The Public Procurement Directive (Directive 2014/24/EU) was implemented into Danish law by the Danish Public Procurement Act with effect from 1 January 2016. Furthermore, the Utilities Directive (Directive 2014/25/EU) and the Concessions Directive (Directive 2014/23/EU) were both implemented directly by statutory orders on 1 January 2016. These regulations contain authorisation for contracting authorities to take environmental interests into consideration when offering a contract in a tender procedure, but the public procurement rules establish no obligation to do so.
The basic conditions for taking environmental interests into account are that the environmental requirements are:
- related to the subject matter of the contract (ie, related to the specific purchased goods, services or works) or related to the execution of the contract;
- in compliance with the fundamental principles of EU law, in particular the principles of non-discrimination, equal treatment, proportionality and transparency; and
- clearly stated in the tender documents and the tender notice.
In principle, environmental interests can be taken into account in all phases of a tender procedure. Thus, environmental interests can be taken into account:
- in the specification of requirements (the technical specifications);
- as a ground for exclusion;
- as a selection criterion;
- as an award criterion; and
- as a condition for the execution of the contract.
Therefore, a contracting authority can include environmental interests in the technical specifications (ie, the required quality of the purchase). For example, in planning construction works there can be a goal of low energy consumption in the use of the buildings. Furthermore, the contracting authority can require that the candidate or tenderer has a specific environmental label. The environmental label is any document or certificate or any attestation confirming that works or supplies, services, processes or procedures comply with the stipulated label requirements.
Furthermore, environmental interests may be taken into account as a ground for exclusion. Pursuant to the voluntary exclusion ground in section 137(1)(i) of the Danish Public Procurement Act, contracting authorities can exclude candidates or tenderers if the authority can prove that the candidate or tenderer has ignored obligations in force in the field of environmental law under EU law, national law, collective agreements or the obligations under environmental law deriving from conventions stated in Annex X to Directive 2014/24/EU. Pursuant to the preparatory works, the authority can prove a violation by a final judgment by the courts or by arbitration, or by experience from the authority itself or others, etc. If a contracting authority has stated in the contract notice that section 137(1)(i) of the Danish Public Procurement Act applies, the authority is obligated to exclude the candidate or tenderer if they are in violation hereof. However, the candidate or tenderer can provide sufficient documentation that the candidate or tenderer is reliable (self-cleaning). Furthermore, the exclusion period cannot exceed two years from the time of the violating act. The statutory orders on implementing the Utilities Directive and the Concessions Directive stipulate that section 137 of the Danish Public Procurement Act is applicable to the usage of both directives.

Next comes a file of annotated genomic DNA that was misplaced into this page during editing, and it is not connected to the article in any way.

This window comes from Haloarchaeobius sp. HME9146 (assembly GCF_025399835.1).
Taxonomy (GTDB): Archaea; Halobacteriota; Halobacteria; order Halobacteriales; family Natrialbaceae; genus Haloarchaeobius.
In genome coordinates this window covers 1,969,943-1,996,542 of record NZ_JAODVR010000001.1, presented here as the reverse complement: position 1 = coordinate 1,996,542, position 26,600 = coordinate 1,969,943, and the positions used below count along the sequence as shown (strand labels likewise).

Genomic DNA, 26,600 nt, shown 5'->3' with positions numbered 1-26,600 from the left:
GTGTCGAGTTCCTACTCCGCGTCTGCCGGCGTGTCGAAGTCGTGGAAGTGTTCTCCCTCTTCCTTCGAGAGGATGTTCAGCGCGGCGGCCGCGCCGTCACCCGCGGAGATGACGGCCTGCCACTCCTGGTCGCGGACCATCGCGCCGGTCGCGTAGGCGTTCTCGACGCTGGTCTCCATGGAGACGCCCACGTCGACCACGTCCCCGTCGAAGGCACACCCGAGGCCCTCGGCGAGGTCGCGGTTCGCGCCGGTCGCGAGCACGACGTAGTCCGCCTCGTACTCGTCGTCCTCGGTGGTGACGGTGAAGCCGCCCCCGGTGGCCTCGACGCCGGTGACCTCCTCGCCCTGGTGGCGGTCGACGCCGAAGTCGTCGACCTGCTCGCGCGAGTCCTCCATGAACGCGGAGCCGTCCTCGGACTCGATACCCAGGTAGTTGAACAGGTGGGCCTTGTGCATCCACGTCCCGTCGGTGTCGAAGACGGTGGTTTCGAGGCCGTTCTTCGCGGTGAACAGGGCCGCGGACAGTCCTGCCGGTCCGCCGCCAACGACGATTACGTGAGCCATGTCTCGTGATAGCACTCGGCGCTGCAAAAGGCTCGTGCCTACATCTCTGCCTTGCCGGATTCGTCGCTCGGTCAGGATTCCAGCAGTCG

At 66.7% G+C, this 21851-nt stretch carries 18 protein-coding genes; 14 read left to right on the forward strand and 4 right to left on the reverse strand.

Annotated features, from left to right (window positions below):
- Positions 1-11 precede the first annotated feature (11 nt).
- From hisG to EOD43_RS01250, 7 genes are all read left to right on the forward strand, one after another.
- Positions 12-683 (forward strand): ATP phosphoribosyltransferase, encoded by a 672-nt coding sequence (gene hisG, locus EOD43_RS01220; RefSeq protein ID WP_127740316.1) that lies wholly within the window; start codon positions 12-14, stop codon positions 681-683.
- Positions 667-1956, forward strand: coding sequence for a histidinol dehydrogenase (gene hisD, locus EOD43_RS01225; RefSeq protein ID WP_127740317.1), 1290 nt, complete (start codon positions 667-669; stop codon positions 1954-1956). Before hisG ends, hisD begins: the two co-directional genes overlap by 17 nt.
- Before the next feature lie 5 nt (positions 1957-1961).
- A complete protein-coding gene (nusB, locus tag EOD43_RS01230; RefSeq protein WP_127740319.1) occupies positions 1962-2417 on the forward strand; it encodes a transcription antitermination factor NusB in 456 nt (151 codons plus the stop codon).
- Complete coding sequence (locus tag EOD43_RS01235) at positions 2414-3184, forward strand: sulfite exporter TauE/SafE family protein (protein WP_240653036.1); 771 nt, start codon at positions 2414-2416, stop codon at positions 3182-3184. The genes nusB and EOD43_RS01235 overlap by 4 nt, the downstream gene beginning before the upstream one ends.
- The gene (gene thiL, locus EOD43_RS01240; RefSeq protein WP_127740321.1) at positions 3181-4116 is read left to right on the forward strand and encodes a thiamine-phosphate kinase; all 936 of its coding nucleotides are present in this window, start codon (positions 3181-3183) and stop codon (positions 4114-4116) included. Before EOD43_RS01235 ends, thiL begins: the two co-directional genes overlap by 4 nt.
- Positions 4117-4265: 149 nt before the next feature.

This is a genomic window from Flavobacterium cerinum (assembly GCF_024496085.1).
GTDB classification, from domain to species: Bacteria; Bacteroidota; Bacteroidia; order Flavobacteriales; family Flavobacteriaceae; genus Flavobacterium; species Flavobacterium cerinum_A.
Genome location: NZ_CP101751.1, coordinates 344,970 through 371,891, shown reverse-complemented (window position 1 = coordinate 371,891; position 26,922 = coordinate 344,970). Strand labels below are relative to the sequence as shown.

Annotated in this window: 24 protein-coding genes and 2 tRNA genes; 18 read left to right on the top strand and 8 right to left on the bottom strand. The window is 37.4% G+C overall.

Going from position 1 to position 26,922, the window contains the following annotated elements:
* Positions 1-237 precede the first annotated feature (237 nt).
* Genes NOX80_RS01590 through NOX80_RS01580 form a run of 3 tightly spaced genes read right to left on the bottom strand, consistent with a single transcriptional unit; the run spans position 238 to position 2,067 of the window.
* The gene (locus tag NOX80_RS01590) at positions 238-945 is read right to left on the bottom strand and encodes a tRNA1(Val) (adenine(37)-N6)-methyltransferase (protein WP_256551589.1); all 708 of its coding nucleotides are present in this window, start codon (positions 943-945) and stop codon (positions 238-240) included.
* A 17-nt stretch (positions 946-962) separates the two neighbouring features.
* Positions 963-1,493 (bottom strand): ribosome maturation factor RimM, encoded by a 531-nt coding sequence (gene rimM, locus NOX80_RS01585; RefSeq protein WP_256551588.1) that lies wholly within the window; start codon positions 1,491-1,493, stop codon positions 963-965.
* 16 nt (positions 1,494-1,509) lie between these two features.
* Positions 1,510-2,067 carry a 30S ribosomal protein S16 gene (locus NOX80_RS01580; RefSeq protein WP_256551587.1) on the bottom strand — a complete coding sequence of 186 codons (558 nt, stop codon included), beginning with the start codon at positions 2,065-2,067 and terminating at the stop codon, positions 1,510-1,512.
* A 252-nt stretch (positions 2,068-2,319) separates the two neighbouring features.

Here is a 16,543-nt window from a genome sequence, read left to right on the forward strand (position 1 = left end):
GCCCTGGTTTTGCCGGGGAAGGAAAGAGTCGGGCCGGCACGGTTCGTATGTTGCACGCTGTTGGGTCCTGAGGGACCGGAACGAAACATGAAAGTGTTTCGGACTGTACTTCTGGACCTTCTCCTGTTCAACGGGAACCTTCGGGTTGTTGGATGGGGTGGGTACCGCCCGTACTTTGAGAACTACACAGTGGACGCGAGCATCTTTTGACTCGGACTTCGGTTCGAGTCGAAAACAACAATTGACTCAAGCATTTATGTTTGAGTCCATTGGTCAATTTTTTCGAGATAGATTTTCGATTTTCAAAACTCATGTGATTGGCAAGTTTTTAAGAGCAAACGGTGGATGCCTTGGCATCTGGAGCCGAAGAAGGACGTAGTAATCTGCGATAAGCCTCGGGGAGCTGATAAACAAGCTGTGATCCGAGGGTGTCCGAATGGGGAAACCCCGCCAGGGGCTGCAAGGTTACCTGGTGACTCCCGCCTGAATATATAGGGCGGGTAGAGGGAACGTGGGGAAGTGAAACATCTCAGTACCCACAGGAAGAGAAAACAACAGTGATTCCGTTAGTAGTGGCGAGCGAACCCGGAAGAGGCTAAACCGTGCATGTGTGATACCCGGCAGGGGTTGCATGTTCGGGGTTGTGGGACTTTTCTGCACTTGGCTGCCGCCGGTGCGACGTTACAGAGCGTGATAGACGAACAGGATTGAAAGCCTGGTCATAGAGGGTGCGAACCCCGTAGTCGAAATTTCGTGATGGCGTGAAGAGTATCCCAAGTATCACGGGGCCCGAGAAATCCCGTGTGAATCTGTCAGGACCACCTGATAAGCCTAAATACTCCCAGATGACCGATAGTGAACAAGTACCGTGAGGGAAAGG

Environmental interests may also be taken into account in the selection criteria. For example, if a contracting authority is offering a contract on the handling of environmental waste, the authority may take the tenderers’ skills and experience with corresponding tasks into account, when deciding which undertakings are allowed to submit a tender.
Moreover, contracting authorities can take environmental interests into account when awarding the contract, if the authority has chosen the award criterion ‘best price-quality ratio’. The contracting authority can, for example, lay down a sub-criterion called ‘CO2-emission’ in a contract concerning the transportation of waste. The sub-criterion must be so specific that all tenderers are able to understand the criterion and be so measurable that the degree of fulfilment of the criterion can be verified. Furthermore, when a contracting authority chooses the award criterion ‘costs’ or ‘best price-quality ratio’, the authority can base costs on life-cycle costs, where costs attributed to external environmental effects are included. Pursuant to section 168 of the Danish Public Procurement Act, the contracting authority is obligated to publish the method applied in the assessment of costs related to external environmental effects.
Finally, environmental interests can be taken into account when laying down the conditions for the execution of the contract. The purpose will typically be to make the supplier safeguard environmental interests that would not otherwise be safeguarded. For example, the contracting authority can require that the supplier of certain goods takes back and reuses the product packaging of those goods. Such requirements cannot be imposed on the supplier in general. They can be imposed only on the supplier for the execution of the specific contract.
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